How to recruit for health and safety jobs

When recruiting for well-rounded health and safety professionals there a number of capabilities, questions and answers that HR personnel and recruiting managers should listen out for. Laura Cleaver, HSE Recruitment gives us some pointers.

Health and Safety Recruitment Checklist image2

As someone who has been in health and safety recruitment for seven years – I can categorically say that recruitment within the industry has never been more competitive.

With a wealth of experienced candidates available how do you know who to hire and how can you be sure that you are confident in that decision?

With that in mind, SHP have asked me to share a few top secret tips of the trade with you in this blog and downloadable checklist – Sshhh!

Fill out the form to the right to download your copy of the checklist.


1. Commercial Mindset

Commercial mind-set has never been more important. In this day and age, companies need candidates that are able to think of Health and Safety as an integral part of the profitability of the company, as well as an ethical concern. This can massively be demonstrated at interview stage. It is important to delve into a candidates’ achievements to see that they understand how Safety can impact the bottom line – asking questions about budgets, engagement with operations or other more commercially focused parts of the business are key.

Questions to ask

  • “How do you see the relationship between health and safety and other more commercial departments?”
  • “Have you previously had budget responsibility, and how did you manage that?”
  • “Can you give me an example of when you have worked closely with other departments and/or teams, and what benefit this was to the company?”


Answers to listen for

Candidates should show understanding that although health and safety is an ethical concern, that they also understand how this can be a commercial concern.

Listen for examples of how they have demonstrated close links with production or similar departments, and how this close working relationship affected improvements in production time, reduction in absenteeism or similar.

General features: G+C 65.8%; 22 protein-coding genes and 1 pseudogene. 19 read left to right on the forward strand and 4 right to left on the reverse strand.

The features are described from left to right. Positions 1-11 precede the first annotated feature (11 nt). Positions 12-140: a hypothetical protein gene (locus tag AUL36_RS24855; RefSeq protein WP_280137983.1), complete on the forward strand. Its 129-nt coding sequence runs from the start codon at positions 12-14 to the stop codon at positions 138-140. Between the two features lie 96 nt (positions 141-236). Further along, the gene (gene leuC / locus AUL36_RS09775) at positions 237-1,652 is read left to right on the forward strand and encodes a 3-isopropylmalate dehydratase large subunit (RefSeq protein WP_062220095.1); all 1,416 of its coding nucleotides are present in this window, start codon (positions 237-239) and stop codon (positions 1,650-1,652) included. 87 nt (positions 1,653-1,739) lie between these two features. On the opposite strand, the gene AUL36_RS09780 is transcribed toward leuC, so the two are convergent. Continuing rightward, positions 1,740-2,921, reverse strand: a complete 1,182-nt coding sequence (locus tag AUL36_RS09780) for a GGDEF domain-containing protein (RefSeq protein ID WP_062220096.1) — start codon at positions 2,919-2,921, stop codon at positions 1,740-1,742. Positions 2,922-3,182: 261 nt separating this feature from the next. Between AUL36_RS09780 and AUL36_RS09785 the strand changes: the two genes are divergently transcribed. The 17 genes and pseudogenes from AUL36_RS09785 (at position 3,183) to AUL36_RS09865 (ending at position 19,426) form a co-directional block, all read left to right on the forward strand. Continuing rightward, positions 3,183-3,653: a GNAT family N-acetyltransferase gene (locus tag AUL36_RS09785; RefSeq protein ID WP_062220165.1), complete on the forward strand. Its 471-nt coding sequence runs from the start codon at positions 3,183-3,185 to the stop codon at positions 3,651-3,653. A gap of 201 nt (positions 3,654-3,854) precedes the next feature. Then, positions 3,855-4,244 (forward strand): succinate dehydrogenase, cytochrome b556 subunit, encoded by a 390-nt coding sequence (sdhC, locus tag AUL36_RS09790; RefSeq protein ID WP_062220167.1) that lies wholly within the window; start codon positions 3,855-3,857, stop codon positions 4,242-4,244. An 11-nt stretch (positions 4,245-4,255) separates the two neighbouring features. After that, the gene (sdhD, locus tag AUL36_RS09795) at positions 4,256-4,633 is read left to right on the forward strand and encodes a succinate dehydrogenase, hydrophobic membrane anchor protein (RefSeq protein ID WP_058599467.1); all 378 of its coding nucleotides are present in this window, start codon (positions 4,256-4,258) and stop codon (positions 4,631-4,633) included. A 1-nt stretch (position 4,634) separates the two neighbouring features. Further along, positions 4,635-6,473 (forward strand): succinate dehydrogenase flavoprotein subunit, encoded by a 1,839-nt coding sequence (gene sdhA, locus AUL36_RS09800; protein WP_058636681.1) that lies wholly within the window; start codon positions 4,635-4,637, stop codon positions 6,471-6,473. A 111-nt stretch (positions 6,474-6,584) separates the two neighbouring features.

2. Career progression

Although job titles are a good indication of a candidates’ abilities they can be misleading. Try to look outside of the title and consider reporting lines and management responsibility. If you are recruiting for a senior management position for a team of 10 – an advisor with 5 reports may be a better fit that a manager with none.


Questions to ask

  • “What is the largest team you have managed?”
  • “Who did you report into in your last role, and what was the team structure?”
  • “Tell me about someone you worked closely with – what did that relationship look like? What were the challenges? How did you overcome them?”


Answers to listen for

Look for candidates confident about team structure and their role within it. Look for people who say “I did”, “I implemented” and “I worked with” rather than “we” or “the team” as this gives you an indication of their actual role.

If they seem to be giving lots of “we” focused answers, don’t be afraid to push them and ask them to be specific about their role within a team and projects.


3. Risk profile vs sector knowledge

An ideal candidate is usually described as one that has worked in a very similar company in a very similar role, however how likely is it that a candidate in a similar role is looking for a sideways move?

Consider the risk profile that they have been exposed to, rather than companies they have worked for. A good example would be Safety professionals within Facilities Management transferring into consultancy due to the client-facing nature of the role.


Questions to ask

  • “What were the specific risks faced on your site, or within your company”
  • “Have you ever encountered “specific risk”? If so, how did you combat that? What preventative measures did you put in place? How would you apply that to our company?”